Ascending thoracic aortic aneurysm (ATAA) is a multifactorial disease with a strong inflammatory component. Surgery is often required to prevent aortic rupture and dissection. We performed gene expression analysis (Illumina HumanHT-12 version 3 Expression BeadChip) for 32 samples from ATAA (26 without/6 with dissection), and 28 left internal thoracic arteries (controls) collected in Tampere Vascular study. We compared expression profiles and conducted pathway analysis using Ingenuity Pathway Analysis (IPA) to reveal differences between ATAA and a healthy artery wall. Almost 5000 genes were differentially expressed in ATAA samples compared to controls. The most downregulated gene was homeobox (HOX) A5 (fold change, FC = -25.3) and upregulated cadherin-2 (FC = 12.6). Several other HOX genes were also found downregulated (FCs between -25.3 and -1.5, FDR < 0.05). 43, mostly inflammatory, canonical pathways in ATAA were found to be significantly (p < 0.05, FDR < 0.05) differentially expressed. The results remained essentially the same when the 6 dissected ATAA samples were excluded from the analysis. We show for the first time on genome level that ATAA is an inflammatory process, revealing a more detailed molecular pathway level pathogenesis. We propose HOX genes as potentially important players in maintaining aortic integrity, altered expression of which might be important in the pathobiology of ATAA.

PMID: 28935963 [PubMed - in process]

Gprc5a-knockout mouse lung epithelial cells predicts ceruloplasmin, lipocalin 2 and periostin as potential biomarkers at early stages of lung tumorigenesis.

Sat, 09/23/2017 - 15:13
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Gprc5a-knockout mouse lung epithelial cells predicts ceruloplasmin, lipocalin 2 and periostin as potential biomarkers at early stages of lung tumorigenesis.

Oncotarget. 2017 Feb 21;8(8):13532-13544

Authors: Sun B, Guo W, Hu S, Yao F, Yu K, Xing J, Wang R, Song H, Liao Y, Wang T, Jiang P, Han B, Deng J

Abstract
Lung cancer is the leading cause of cancer death. As most of lung cancer patients were diagnosed with the advanced stage, early detection is considered as the most effective strategy to reduce high mortality. Thus, it is desirable to identify specific biomarkers at early stages of lung tumorigenesis. GPRC5A is a lung tumor suppressor gene. GPRC5A deficiency is linked to lung cancer development. We hyposthesized that, dysregulated gene expression that results from Gprc5a deficiency may provide potential biomarkers at early stages of lung tumorigenesis. By analysis of top 20 upregulated genes in mouse tracheal epithelial cells (MTEC) of Gprc5a knockout (KO) vs wild-type (WT), we found that ceruloplasmin, lipocalin-2, and periostin are not only upregulated in lung epithelial cells of Gprc5a-ko mice, but also expressed at high levels in lung tumor tissues of Gprc5a-ko mice. This suggests that increased expression of these genes is associated with lung tumorigenesis. Importantly, expression of ceruloplasmin, lipocalin-2, and periostin has also been found to be significantly increased, both at mRNA and protein levels, in the lung tissues from NSCLC patients, which is correlated with repressed GPRC5A. Thus, dysregulated ceruloplasmin, lipocalin-2, and periostin may be used as potential biomarkers at early stages of lung tumorigenesis.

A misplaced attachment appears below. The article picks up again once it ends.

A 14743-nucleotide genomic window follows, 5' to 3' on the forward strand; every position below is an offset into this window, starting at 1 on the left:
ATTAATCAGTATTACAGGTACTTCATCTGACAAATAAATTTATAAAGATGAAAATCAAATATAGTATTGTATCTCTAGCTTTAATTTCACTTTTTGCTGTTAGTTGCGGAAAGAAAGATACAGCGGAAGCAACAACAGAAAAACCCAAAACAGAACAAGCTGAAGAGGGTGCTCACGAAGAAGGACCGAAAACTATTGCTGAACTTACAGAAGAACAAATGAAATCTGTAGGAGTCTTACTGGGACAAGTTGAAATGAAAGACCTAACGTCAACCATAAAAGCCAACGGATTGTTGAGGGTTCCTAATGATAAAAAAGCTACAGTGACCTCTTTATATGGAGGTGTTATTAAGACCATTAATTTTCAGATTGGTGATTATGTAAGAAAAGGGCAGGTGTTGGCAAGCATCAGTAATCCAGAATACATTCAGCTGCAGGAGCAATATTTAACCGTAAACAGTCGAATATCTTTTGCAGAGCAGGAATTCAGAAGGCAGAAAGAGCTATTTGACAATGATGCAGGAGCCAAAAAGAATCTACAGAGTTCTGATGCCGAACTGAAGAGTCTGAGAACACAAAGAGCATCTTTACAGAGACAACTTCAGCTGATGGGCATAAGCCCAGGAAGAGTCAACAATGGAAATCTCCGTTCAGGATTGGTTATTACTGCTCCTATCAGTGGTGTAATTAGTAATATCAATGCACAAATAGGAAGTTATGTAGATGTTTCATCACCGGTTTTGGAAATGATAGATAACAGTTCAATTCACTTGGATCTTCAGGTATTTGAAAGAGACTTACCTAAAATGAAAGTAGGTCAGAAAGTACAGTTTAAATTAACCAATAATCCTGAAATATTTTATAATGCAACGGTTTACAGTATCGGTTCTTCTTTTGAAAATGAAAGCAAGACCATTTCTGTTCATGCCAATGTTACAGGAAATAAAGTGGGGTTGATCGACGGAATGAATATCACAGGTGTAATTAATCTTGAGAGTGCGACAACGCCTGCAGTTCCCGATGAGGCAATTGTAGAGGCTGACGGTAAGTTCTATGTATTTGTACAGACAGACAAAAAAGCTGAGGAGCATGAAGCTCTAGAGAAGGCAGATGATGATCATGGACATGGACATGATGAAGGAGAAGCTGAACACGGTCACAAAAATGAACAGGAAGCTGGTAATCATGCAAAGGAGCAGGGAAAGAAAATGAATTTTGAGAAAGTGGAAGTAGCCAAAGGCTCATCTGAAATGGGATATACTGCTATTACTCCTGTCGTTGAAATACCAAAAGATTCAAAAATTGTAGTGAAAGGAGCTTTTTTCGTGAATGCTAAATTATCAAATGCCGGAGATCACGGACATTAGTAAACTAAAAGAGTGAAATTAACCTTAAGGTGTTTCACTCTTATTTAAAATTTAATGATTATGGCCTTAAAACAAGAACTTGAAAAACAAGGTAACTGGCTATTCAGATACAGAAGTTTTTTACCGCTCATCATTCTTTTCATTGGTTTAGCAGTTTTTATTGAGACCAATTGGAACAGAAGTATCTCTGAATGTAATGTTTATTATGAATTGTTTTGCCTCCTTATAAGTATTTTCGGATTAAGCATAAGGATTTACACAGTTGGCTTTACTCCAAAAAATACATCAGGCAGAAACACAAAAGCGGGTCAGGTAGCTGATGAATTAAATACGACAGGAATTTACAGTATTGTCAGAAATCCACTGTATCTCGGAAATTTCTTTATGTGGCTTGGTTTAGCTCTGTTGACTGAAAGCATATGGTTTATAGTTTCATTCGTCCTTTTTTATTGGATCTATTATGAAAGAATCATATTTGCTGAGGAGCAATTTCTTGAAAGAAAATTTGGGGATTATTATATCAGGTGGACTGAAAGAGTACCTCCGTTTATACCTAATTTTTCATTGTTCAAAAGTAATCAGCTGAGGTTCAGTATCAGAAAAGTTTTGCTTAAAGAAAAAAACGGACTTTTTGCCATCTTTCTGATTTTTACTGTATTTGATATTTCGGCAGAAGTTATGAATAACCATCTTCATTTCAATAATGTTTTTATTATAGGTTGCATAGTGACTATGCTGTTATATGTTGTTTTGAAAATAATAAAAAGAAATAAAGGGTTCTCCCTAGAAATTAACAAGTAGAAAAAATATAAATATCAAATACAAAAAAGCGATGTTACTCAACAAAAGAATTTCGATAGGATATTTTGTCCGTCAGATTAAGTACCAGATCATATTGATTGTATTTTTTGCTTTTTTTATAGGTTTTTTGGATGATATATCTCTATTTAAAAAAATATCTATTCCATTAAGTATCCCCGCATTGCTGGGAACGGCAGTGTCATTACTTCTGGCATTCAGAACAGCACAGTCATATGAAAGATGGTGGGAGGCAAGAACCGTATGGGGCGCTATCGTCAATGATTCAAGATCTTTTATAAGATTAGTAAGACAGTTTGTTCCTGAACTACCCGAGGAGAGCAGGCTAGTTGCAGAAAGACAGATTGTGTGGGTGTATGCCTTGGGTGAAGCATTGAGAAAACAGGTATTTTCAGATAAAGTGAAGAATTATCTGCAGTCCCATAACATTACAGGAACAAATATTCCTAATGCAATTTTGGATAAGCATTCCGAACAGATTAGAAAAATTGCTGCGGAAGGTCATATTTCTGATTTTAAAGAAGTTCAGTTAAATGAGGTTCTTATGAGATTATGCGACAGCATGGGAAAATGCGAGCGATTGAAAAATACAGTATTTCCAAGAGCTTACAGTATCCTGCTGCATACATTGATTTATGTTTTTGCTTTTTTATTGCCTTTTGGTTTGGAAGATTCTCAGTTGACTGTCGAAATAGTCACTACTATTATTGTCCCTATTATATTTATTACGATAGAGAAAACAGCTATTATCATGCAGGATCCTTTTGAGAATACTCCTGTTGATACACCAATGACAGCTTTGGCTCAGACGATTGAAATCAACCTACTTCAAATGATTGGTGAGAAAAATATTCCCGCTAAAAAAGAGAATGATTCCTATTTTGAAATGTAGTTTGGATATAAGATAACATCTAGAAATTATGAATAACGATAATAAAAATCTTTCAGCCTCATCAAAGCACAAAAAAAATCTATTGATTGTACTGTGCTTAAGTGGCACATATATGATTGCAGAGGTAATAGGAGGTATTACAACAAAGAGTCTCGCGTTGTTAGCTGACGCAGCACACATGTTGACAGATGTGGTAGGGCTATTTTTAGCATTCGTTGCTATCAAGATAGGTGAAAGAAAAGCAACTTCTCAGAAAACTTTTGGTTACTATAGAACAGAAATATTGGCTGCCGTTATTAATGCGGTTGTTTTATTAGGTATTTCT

PMID: 28088789 [PubMed - indexed for MEDLINE]

A phase II open-label multicenter study of gefitinib in combination with irradiation followed by chemotherapy in patients with inoperable stage III non-small cell lung cancer.

Sat, 09/23/2017 - 15:13
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A phase II open-label multicenter study of gefitinib in combination with irradiation followed by chemotherapy in patients with inoperable stage III non-small cell lung cancer.

Oncotarget. 2017 Feb 28;8(9):15924-15933

Authors: Levy A, Bardet E, Lacas B, Pignon JP, Adam J, Lacroix L, Artignan X, Verrelle P, Le Péchoux C

Abstract
BACKGROUND: Gefitinib is an oral EGFR tyrosine kinase inhibitors which may act as a radiosensitizer.
PATIENTS AND METHODS: This phase II study evaluated the efficacy of gefitinib 250 mg once daily in combination with thoracic radiotherapy (66 Gy in 6.5 weeks, 2 Gy/day, 5 fractions/week) followed by consolidation chemotherapy (IV cisplatin and vinorelbine) as first line treatment in a population of unselected stage IIIB NSCLC patients according to EGFR mutation status.
RESULTS: Due to a low accrual rate in this study, the sample size (n = 50) was not reached. Sixteen patients were included in four centers, 50% had adenocarcinoma and 75% were male. Genomic alterations (7 patients studied) retrieved TP53 mutation in 2 patients and no EGFR mutation. Four weeks after radiotherapy, 3 patients (19%) had a partial response, 6 (38%) had a stable disease, and 7 had a progression (44%). Median overall survival was 11 months and median progression-free survival was 5 months. At the time of the last contact, 5 patients (31%) were still alive. Main toxicities were gastrointestinal (81%), cutaneous (81%), general (56%), and respiratory (50%). There were 12>G3 adverse events in 7 (47%) patients, and there was one toxic-death during the concomitant period due to an interstitial pneumonitis. There were two possible adverse events-related deaths during the chemotherapy period (pulmonary embolism (n = 1) and sudden death after the administration of the 3rd course of chemotherapy (n = 1)).